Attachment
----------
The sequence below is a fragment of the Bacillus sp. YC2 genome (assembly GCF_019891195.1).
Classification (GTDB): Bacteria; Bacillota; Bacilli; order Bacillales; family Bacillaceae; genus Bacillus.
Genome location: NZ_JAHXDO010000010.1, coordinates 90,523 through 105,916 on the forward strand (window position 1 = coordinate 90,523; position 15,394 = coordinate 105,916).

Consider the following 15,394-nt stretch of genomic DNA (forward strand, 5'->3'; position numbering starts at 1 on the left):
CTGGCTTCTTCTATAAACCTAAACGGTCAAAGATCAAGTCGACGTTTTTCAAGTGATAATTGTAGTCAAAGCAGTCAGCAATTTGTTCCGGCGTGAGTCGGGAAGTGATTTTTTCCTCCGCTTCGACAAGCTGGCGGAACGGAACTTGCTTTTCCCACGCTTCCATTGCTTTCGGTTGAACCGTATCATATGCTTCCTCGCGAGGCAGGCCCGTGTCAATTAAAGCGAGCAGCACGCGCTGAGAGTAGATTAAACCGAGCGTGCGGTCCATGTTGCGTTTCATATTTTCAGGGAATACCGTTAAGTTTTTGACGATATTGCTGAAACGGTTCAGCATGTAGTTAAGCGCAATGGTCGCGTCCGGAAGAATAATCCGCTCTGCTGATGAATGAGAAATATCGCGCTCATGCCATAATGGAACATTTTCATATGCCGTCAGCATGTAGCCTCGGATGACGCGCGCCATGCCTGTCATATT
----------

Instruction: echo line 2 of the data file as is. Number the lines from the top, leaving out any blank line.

Classification (GTDB): Bacteria; Bacillota; Bacilli; order Bacillales; family Bacillaceae; genus Bacillus.